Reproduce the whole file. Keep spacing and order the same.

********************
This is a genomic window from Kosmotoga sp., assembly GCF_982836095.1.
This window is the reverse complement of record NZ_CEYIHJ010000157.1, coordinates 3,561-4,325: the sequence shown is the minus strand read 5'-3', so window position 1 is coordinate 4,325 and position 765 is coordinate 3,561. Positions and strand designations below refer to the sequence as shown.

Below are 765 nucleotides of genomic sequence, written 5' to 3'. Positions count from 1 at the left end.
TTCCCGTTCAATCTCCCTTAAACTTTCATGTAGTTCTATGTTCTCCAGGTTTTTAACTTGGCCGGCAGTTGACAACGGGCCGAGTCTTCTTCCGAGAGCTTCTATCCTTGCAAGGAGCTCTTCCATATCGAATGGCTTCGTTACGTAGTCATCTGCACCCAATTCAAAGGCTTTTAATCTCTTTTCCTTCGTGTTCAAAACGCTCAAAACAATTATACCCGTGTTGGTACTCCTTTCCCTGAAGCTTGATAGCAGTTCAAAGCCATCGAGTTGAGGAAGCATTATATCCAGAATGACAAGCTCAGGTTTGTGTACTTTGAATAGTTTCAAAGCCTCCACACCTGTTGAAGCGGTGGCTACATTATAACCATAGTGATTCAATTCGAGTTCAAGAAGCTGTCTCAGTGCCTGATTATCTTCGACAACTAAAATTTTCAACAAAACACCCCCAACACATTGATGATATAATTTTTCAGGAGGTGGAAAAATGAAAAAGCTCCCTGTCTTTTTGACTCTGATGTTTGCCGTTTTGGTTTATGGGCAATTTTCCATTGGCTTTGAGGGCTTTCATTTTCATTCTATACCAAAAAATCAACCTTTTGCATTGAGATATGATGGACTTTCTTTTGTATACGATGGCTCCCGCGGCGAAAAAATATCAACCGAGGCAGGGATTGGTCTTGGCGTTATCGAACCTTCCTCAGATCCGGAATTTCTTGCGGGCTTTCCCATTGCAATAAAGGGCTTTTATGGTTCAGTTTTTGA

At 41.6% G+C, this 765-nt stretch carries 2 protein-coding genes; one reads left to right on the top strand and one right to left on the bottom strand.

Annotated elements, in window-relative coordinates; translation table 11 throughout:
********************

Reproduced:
This is a genomic window from Kosmotoga sp., assembly GCF_982836095.1.
This window is the reverse complement of record NZ_CEYIHJ010000157.1, coordinates 3,561-4,325: the sequence shown is the minus strand read 5'-3', so window position 1 is coordinate 4,325 and position 765 is coordinate 3,561. Positions and strand designations below refer to the sequence as shown.

Below are 765 nucleotides of genomic sequence, written 5' to 3'. Positions count from 1 at the left end.
TTCCCGTTCAATCTCCCTTAAACTTTCATGTAGTTCTATGTTCTCCAGGTTTTTAACTTGGCCGGCAGTTGACAACGGGCCGAGTCTTCTTCCGAGAGCTTCTATCCTTGCAAGGAGCTCTTCCATATCGAATGGCTTCGTTACGTAGTCATCTGCACCCAATTCAAAGGCTTTTAATCTCTTTTCCTTCGTGTTCAAAACGCTCAAAACAATTATACCCGTGTTGGTACTCCTTTCCCTGAAGCTTGATAGCAGTTCAAAGCCATCGAGTTGAGGAAGCATTATATCCAGAATGACAAGCTCAGGTTTGTGTACTTTGAATAGTTTCAAAGCCTCCACACCTGTTGAAGCGGTGGCTACATTATAACCATAGTGATTCAATTCGAGTTCAAGAAGCTGTCTCAGTGCCTGATTATCTTCGACAACTAAAATTTTCAACAAAACACCCCCAACACATTGATGATATAATTTTTCAGGAGGTGGAAAAATGAAAAAGCTCCCTGTCTTTTTGACTCTGATGTTTGCCGTTTTGGTTTATGGGCAATTTTCCATTGGCTTTGAGGGCTTTCATTTTCATTCTATACCAAAAAATCAACCTTTTGCATTGAGATATGATGGACTTTCTTTTGTATACGATGGCTCCCGCGGCGAAAAAATATCAACCGAGGCAGGGATTGGTCTTGGCGTTATCGAACCTTCCTCAGATCCGGAATTTCTTGCGGGCTTTCCCATTGCAATAAAGGGCTTTTATGGTTCAGTTTTTGA

At 41.6% G+C, this 765-nt stretch carries 2 protein-coding genes; one reads left to right on the top strand and one right to left on the bottom strand.

Annotated elements, in window-relative coordinates; translation table 11 throughout: